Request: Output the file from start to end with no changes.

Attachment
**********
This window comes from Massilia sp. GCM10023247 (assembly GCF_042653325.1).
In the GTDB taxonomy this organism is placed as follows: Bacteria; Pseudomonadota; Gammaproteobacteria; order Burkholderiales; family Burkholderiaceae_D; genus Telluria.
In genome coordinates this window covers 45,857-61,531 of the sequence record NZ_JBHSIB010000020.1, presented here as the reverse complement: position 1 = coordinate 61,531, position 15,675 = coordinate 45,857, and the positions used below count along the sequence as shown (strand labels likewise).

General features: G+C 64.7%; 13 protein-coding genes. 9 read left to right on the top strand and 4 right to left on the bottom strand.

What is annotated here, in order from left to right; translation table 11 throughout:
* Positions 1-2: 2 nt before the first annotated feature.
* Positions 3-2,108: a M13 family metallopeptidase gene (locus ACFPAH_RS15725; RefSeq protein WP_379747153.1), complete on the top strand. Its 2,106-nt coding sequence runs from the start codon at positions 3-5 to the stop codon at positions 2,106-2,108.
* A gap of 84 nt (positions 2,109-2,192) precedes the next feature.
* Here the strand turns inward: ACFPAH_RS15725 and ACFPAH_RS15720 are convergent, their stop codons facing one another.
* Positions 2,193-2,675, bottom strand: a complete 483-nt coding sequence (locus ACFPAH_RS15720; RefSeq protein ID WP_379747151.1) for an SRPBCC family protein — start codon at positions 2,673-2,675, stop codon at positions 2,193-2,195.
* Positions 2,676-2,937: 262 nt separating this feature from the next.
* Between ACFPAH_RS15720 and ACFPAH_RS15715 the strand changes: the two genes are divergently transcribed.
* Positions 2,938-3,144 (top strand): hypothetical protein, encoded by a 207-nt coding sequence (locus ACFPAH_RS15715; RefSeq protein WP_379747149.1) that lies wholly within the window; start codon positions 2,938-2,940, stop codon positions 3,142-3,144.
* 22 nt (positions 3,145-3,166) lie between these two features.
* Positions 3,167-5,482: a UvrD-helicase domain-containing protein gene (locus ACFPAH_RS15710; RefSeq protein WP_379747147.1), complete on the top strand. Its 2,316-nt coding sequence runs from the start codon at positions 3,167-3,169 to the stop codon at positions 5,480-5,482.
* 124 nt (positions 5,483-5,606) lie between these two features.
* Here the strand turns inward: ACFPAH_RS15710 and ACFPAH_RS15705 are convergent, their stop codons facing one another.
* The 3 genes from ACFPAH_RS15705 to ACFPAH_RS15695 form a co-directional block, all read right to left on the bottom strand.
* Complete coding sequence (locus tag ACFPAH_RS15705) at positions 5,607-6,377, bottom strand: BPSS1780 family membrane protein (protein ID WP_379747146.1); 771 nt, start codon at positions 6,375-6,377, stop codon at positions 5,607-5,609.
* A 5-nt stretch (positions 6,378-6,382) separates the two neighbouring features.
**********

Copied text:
This window comes from Massilia sp. GCM10023247 (assembly GCF_042653325.1).
In the GTDB taxonomy this organism is placed as follows: Bacteria; Pseudomonadota; Gammaproteobacteria; order Burkholderiales; family Burkholderiaceae_D; genus Telluria.
In genome coordinates this window covers 45,857-61,531 of the sequence record NZ_JBHSIB010000020.1, presented here as the reverse complement: position 1 = coordinate 61,531, position 15,675 = coordinate 45,857, and the positions used below count along the sequence as shown (strand labels likewise).

General features: G+C 64.7%; 13 protein-coding genes. 9 read left to right on the top strand and 4 right to left on the bottom strand.

What is annotated here, in order from left to right; translation table 11 throughout:
* Positions 1-2: 2 nt before the first annotated feature.
* Positions 3-2,108: a M13 family metallopeptidase gene (locus ACFPAH_RS15725; RefSeq protein WP_379747153.1), complete on the top strand. Its 2,106-nt coding sequence runs from the start codon at positions 3-5 to the stop codon at positions 2,106-2,108.
* A gap of 84 nt (positions 2,109-2,192) precedes the next feature.
* Here the strand turns inward: ACFPAH_RS15725 and ACFPAH_RS15720 are convergent, their stop codons facing one another.
* Positions 2,193-2,675, bottom strand: a complete 483-nt coding sequence (locus ACFPAH_RS15720; RefSeq protein ID WP_379747151.1) for an SRPBCC family protein — start codon at positions 2,673-2,675, stop codon at positions 2,193-2,195.
* Positions 2,676-2,937: 262 nt separating this feature from the next.
* Between ACFPAH_RS15720 and ACFPAH_RS15715 the strand changes: the two genes are divergently transcribed.
* Positions 2,938-3,144 (top strand): hypothetical protein, encoded by a 207-nt coding sequence (locus ACFPAH_RS15715; RefSeq protein WP_379747149.1) that lies wholly within the window; start codon positions 2,938-2,940, stop codon positions 3,142-3,144.
* 22 nt (positions 3,145-3,166) lie between these two features.
* Positions 3,167-5,482: a UvrD-helicase domain-containing protein gene (locus ACFPAH_RS15710; RefSeq protein WP_379747147.1), complete on the top strand. Its 2,316-nt coding sequence runs from the start codon at positions 3,167-3,169 to the stop codon at positions 5,480-5,482.
* 124 nt (positions 5,483-5,606) lie between these two features.
* Here the strand turns inward: ACFPAH_RS15710 and ACFPAH_RS15705 are convergent, their stop codons facing one another.
* The 3 genes from ACFPAH_RS15705 to ACFPAH_RS15695 form a co-directional block, all read right to left on the bottom strand.
* Complete coding sequence (locus tag ACFPAH_RS15705) at positions 5,607-6,377, bottom strand: BPSS1780 family membrane protein (protein ID WP_379747146.1); 771 nt, start codon at positions 6,375-6,377, stop codon at positions 5,607-5,609.
* A 5-nt stretch (positions 6,378-6,382) separates the two neighbouring features.